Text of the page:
Philanthropist Francis J. Carey Jr., an attorney and investment banker after whose grandfather the University of Maryland Francis King Carey School of Law is named, died Nov. 1, at his Pennsylvania home. He was 88.
In April 2011, on behalf of the W. P. Carey Foundation, Carey and his brother, Wm. Polk Carey, presented the law school with a $30 million gift, the largest in the university's history, and one of the largest ever in legal education. The gift is used to support Maryland Carey Law's academic programs, to develop and strengthen the law school's curriculum, to support student employment initiatives, and to recruit faculty.
On Sept. 16, 2011, the law school officially changed its name to the University of Maryland Francis King Carey School of Law. The name honors Francis King Carey, an 1880 graduate of the school of law who was a prominent attorney and civic leader in Maryland.
"The entire University of Maryland, Baltimore community mourns the loss of Francis J. Carey Jr.," says University of Maryland, Baltimore President Jay. A. Perman, MD. "The Carey gift was a transforming moment for the law school. It has enabled the school to train leaders in the legal profession, to attract top-tier faculty, and to support outstanding faculty research."
"The legal community is indebted to the vision and generosity of the Carey family," says Donald B. Tobin, JD, dean of the law school. "As the state's flagship law school, we are committed to carrying on the legacy of the Carey family and its gift by educating future generations of great lawyers, great leaders, and great thinkers. We share the Careys' enthusiasm for 'doing good while doing well.'"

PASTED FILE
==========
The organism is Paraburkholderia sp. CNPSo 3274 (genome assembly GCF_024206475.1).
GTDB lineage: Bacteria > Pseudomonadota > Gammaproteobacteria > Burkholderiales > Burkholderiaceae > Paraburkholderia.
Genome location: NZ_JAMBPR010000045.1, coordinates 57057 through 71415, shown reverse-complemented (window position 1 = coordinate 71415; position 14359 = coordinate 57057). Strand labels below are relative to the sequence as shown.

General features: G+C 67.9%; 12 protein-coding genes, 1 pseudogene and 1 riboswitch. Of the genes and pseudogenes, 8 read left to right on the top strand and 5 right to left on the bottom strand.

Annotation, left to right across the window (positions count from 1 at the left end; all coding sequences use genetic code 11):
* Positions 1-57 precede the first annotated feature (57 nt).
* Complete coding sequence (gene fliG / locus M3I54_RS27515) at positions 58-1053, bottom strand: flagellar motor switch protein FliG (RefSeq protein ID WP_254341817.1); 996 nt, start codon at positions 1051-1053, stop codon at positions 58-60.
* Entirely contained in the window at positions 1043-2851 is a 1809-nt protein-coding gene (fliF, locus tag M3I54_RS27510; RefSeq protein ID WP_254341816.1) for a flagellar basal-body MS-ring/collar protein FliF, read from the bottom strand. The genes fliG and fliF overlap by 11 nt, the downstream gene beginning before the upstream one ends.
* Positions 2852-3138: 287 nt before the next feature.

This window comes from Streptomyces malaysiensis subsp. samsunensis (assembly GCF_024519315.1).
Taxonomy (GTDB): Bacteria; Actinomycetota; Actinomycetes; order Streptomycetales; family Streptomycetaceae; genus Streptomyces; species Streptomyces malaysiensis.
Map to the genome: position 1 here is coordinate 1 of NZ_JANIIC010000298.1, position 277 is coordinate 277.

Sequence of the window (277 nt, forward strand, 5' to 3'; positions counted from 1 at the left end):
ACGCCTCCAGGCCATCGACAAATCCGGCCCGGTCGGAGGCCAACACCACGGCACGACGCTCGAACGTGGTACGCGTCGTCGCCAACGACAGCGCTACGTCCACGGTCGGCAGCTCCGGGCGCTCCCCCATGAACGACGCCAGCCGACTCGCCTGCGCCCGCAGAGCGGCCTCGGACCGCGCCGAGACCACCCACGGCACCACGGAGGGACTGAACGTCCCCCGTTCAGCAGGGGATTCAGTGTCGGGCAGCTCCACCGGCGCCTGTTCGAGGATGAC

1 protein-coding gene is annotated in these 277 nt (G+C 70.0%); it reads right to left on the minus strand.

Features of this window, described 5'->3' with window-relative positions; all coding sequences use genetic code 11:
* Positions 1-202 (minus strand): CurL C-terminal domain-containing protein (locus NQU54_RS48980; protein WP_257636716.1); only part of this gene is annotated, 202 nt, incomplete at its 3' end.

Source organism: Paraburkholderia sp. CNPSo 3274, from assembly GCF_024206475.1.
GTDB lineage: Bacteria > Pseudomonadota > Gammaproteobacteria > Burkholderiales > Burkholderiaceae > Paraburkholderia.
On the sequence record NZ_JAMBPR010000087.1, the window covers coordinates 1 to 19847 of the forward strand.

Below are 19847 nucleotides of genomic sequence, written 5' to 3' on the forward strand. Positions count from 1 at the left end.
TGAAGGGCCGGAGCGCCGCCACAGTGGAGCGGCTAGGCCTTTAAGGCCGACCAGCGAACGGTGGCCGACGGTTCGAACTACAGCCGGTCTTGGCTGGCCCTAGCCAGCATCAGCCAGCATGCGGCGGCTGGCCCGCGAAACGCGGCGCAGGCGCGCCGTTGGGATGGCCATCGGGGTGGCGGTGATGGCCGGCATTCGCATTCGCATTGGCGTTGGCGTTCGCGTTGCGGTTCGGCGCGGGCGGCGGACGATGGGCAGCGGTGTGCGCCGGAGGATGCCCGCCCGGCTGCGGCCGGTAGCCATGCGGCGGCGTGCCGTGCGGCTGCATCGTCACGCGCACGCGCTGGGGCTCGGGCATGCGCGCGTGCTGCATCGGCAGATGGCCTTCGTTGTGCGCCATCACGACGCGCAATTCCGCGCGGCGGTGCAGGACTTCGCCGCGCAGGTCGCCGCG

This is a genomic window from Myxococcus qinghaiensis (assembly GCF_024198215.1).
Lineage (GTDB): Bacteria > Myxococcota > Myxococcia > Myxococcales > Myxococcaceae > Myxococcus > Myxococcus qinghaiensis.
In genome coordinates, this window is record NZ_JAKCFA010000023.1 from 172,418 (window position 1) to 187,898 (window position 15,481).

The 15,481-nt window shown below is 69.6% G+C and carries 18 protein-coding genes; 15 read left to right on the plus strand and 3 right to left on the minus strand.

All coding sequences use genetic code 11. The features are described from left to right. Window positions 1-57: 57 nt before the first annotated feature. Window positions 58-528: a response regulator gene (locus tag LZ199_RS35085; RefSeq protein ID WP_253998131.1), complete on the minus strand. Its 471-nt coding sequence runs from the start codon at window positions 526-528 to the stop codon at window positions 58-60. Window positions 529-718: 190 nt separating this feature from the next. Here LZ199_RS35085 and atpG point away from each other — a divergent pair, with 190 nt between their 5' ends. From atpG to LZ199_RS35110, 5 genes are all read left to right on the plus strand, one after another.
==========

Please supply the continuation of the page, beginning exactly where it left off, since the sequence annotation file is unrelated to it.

As chairman of the W. P. Carey Foundation, a philanthropic organization that supports educational institutions with the goal of improving America's global competitiveness, Francis. J. Carey, Jr. played an influential role in the founding of business schools, academic prizes, chairs, and lecture series recognizing and promoting excellence in economics, international relations, law, and business.
The W. P. Carey Foundation was instrumental in the founding of the Carey Business School at Johns Hopkins University, and the W. P. Carey School of Business at Arizona State University. Carey's maternal grandfather, John S. Armstrong, helped found Arizona State University.
Carey graduated from The Gilman Country School for Boys in Baltimore (now known as the Gilman School), which was founded by his paternal grandmother. He earned a law degree from the University of Pennsylvania before joining the Philadelphia law firm now known as Reed Smith LLP.
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